Andreessen Horowitz banks 312-times return on Instagram
VC firm responds to criticism that it "fumbled" investment in photo-sharing app, which was just purchased for $1 billion by Facebook, by backing a rival as well.
Andreessen Horowitz stands to make about $78 million off an initial investment of $250,000 in Instagram, a partner in the investment firm revealed today in a blog responding to criticism that the investment firm "fumbled" its involvement in the photo-sharing app.
The New York Times ignited controversy earlier this week when it published a story that profiled how the VC firm "fumbled" its investment in Instagram, which was just purchased by Facebook for $1 billion, by investing in rival photo-sharing app PicPlz. The investment in PicPlz "was a calculated bet against Instagram and it left [Instagram CEO Kevin] Systrom livid," the Times reported.
"Ordinarily, when someone criticizes me for only making 312 times my money, I let the logic of their statement speak for itself," general partner Ben Horowitz wrote in the blog. "However, in this case, the narrative that some critics put forth has the nasty side effect of casting two outstanding entrepreneurs -- Kevin and Dalton Caldwell -- in an unfair light and glosses over an important ethical issue that we faced."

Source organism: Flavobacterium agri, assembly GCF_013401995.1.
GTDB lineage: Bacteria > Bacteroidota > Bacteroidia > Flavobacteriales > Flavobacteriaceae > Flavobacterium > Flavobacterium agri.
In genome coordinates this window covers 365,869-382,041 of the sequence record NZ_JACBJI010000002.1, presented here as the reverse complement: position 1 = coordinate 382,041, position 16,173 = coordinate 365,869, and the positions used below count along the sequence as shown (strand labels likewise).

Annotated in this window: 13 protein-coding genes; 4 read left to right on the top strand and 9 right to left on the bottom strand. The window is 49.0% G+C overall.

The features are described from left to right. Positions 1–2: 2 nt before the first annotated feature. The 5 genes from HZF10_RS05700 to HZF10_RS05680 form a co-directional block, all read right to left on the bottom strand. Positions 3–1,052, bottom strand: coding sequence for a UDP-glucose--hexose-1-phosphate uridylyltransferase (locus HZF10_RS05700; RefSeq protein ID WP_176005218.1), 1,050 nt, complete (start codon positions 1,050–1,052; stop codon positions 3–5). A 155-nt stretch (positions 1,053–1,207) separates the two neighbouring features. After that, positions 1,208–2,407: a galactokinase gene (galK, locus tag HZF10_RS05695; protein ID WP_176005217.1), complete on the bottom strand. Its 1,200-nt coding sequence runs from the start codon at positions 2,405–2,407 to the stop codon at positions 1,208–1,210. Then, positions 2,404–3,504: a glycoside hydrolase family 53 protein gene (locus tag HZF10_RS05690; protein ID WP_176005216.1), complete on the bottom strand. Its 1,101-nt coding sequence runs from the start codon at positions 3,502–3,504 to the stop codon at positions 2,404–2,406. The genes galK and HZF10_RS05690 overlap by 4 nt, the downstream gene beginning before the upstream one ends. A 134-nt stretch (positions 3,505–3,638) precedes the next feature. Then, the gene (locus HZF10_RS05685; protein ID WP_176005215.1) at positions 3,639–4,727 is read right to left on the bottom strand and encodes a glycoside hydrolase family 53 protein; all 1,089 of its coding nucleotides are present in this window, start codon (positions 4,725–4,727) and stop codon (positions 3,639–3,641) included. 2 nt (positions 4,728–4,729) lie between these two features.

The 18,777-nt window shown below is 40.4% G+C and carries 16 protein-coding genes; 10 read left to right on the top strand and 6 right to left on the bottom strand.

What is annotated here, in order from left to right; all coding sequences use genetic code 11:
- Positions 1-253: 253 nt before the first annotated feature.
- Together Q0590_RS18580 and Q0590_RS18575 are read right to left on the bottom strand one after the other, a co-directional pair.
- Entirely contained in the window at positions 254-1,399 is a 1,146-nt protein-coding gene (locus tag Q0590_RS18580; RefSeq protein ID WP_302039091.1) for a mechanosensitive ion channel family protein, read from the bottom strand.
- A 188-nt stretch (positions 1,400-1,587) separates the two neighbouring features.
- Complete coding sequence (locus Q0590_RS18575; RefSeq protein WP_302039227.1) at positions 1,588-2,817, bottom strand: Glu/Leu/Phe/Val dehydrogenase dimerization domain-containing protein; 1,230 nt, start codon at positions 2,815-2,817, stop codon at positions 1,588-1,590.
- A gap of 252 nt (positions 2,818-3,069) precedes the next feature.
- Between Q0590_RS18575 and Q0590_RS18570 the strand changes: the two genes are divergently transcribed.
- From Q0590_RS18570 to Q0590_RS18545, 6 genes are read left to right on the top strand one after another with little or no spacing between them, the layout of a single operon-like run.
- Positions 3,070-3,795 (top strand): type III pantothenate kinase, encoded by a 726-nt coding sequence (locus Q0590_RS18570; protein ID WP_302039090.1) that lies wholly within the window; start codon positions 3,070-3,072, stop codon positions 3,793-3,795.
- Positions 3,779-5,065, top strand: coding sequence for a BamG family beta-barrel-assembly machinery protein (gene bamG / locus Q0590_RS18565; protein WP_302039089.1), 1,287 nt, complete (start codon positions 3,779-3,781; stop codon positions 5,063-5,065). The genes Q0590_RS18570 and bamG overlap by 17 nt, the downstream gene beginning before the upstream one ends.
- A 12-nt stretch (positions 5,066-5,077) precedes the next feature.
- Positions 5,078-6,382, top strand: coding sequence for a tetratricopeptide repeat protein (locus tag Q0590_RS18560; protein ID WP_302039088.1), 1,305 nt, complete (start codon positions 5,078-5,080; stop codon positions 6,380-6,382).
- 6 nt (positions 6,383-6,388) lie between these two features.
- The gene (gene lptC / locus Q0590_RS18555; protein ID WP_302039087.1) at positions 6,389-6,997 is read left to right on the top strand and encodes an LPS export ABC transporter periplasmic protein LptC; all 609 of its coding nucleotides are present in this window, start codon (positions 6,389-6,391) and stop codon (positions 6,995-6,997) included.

Horowitz explained that Systrom's startup started out as Burbn, focused on mobile microblogging, but shifted to photo sharing based on the popularity that feature. Prior to the morphing, Mark Andreessen and Horowitz were looking at investing in Caldwell's Mixed Media Labs, which had a mobile photo-sharing service called PicPlz.
Subsequently, Kevin noticed that while Burbn wasn't taking off, the photo-sharing component of it was doing quite well. As a result, he pivoted Burbn into Instagram, which then competed directly with PicPlz. It's important to note that Kevin did not steal Dalton's idea -- Kevin came to it organically based on the Burbn data.
We needed to make a decision. Should we fund the venture round of PicPlz, Instagram, both or neither? We loved both entrepreneurs, but they were building the exact same product. Since we were less than a year old ourselves at the time, this kind of conflict -- which happens frequently in the venture capital business as companies evolve -- was brand new to us."
Horowitz writes that the firm decided that "funding Kevin to compete with Dalton would be a violation of the original implicit commitment we made to Dalton -- to not fund competitors to PicPlz. On the other hand, funding Dalton did not violate our implicit agreement with Kevin because he changed his business -- we'd funded Burbn not Instagram."
"So our choices were: a) invest in Dalton b) invest in neither or c) invest in Kevin and violate our commitment to Dalton," he says. "As soon as we fully recognized those were the choices, we ruled out option c and elected option a."
He goes on the explain that the firm still held valuable rights in Instagram because of the seed investment. However, they felt it was an unethical conflict to exercise those rights and "unilaterally and without compensation or consideration" decided to return the rights to Systrom.
"And that's the thing that we did that many writers think was really stupid," Horowitz writes. "Despite that, if we had to do it again, we would."